5) One area that has not seen overall improvement in firms’ assessment is the courts. Only a handful of countries saw significant reductions in corruption in the judiciary from 2002 to 2005, and a similar number saw increases. Judicial reforms tended to take a back seat in the 1990s to other areas of institutional reform, although this is now changing, particularly in EU candidate countries.

6) Progress is also lagging, according to firms, in the area of government procurement. Improving procurement systems—focusing on transparency, competition, and standardization—must be a key priority for governance reforms in the coming years.

7) Corruption continues to be higher in countries where policies and institutions are weak. While richer countries tend to have better institutions and lower corruption, there is no evidence that faster economic growth reduces corruption in the short run.

From the exported data, we can lay down several areas in which Bulgaria needs quick and considerable reforms:

1) The area which causes major problems for Bulgaria is court and legislation. It is in this direction, the base issues of problems is the fairness of the courts and the independence of the court. The index of Economic Freedom of The World is published by the Fraser Institute and measures the degree to which the policies and institutions of countries are supportive of economic freedom. They measure the degree of five major areas: 1) size of government; (2) legal structure and security of property rights; (3) access to sound money; (4) freedom to trade internationally; and (5) regulation of credit, labour, and business.) In the annual report, the experts of Fraser Institute have concluded that in Bulgaria there is no progress in the section consisting of the legal structure and security of property rights. There is neither an institution nor practice to conduct a regulatory impact assessment in the pre-adoption phase of the legislation process.

2) In second place it is correct to mark the situation with the tax burden. The heaviest burden is applied to the labor and in 2006 the rate is between 29% to 43% for gross wage of EUR 81.8 and EUR 715.8 respectively while in 2005 the rates were 33% and 46%. As a result of the progressive personal income tax and regressive payroll tax, the average income persons pay the highest rates while low and high income persons pay relatively less. Corporate income taxed was (in 2006) kept unchanged at 15% while taxation on dividends was 7%. Currently, there are at least 7 countries taxing the corporate profit with lower rates. The VAT rate is one of the highest all over the Europe and 15 countries have lower rate. The excise duties rates are still relatively low but are increased every year.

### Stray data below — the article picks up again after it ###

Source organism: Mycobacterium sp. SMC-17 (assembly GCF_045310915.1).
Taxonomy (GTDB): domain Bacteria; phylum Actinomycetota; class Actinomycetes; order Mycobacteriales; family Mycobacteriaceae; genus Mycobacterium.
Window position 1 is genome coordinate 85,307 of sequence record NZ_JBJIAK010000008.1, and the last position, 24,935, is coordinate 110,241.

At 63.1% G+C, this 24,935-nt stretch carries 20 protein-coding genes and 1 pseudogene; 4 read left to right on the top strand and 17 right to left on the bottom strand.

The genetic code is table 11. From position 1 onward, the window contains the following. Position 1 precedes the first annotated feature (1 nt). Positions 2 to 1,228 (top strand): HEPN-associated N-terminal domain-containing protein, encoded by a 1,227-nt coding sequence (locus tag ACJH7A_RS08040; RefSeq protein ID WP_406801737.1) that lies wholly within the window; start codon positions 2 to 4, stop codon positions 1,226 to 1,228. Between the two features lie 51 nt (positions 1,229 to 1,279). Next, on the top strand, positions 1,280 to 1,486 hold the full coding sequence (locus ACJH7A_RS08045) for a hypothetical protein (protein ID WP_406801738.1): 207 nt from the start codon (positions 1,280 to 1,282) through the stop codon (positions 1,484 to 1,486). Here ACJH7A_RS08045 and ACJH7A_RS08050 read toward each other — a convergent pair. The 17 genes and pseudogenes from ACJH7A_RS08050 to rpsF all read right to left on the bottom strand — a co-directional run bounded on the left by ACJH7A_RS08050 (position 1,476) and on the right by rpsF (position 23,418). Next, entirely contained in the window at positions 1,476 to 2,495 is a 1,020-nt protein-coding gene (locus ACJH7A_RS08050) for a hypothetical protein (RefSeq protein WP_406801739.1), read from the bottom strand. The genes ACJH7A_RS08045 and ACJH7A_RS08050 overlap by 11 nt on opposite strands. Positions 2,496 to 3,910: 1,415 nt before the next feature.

3) The third important component is the trouble of the state administration and the conditioning of business. Bulgaria faces great challenges to achieve the necessary quality of administration and administrative services and at the same time, to find its place in the common European process of applying the principles of effectiveness, transparency and accountability of governance. On the verge of the accession of Bulgaria to the European Union (EU), the pace of the reforms in the state administration is still unsatisfactory.

The major areas where optimization and development are a considerable necessity are: 1) achieve not a larger, but better organized and effective state administration 2) avoid overlapping structures and functions 3) merge or remove structures where is possible and appropriate 4) develop of a user-friendly e-government 5) enhance transparency and integrity in the state administration 6) Implement effective and efficient training programs.

4) Bulgaria registered almost zero progress in public procurement procedures. There are several major problem areas including: 1) lack of transparency 2) lack of accurate rules 3) too many different modes of public procedures.